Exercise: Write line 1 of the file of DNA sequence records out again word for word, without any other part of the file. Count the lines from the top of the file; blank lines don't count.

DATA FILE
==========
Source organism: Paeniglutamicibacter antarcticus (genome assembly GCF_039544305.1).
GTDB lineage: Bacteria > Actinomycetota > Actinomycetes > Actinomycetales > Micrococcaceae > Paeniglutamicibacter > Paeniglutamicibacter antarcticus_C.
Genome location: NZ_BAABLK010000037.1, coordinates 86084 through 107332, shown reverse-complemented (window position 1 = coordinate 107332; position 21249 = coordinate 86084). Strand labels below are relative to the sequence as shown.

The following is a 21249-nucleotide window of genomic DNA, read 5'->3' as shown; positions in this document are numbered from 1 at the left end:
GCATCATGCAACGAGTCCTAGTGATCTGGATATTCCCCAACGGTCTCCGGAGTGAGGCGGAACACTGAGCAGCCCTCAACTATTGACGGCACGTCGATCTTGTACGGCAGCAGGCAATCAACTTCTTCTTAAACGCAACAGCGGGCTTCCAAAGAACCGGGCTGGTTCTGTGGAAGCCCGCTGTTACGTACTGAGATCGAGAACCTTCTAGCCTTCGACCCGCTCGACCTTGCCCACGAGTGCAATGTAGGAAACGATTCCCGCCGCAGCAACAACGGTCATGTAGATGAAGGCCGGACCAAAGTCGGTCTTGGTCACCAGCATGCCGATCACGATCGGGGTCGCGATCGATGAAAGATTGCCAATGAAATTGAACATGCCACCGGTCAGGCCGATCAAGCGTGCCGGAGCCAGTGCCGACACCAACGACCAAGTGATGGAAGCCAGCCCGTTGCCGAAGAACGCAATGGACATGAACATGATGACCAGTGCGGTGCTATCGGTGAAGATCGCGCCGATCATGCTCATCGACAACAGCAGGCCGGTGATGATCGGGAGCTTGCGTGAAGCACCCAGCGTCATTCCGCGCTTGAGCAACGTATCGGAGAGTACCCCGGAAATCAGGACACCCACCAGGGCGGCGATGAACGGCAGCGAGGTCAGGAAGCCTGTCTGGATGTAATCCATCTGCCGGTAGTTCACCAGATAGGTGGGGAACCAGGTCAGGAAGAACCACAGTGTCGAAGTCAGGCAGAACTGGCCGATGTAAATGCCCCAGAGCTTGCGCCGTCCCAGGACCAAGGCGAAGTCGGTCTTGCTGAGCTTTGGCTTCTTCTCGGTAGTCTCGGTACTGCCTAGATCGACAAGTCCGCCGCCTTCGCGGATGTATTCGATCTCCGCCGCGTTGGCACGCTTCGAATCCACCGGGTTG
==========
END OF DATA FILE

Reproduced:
Source organism: Paeniglutamicibacter antarcticus (genome assembly GCF_039544305.1).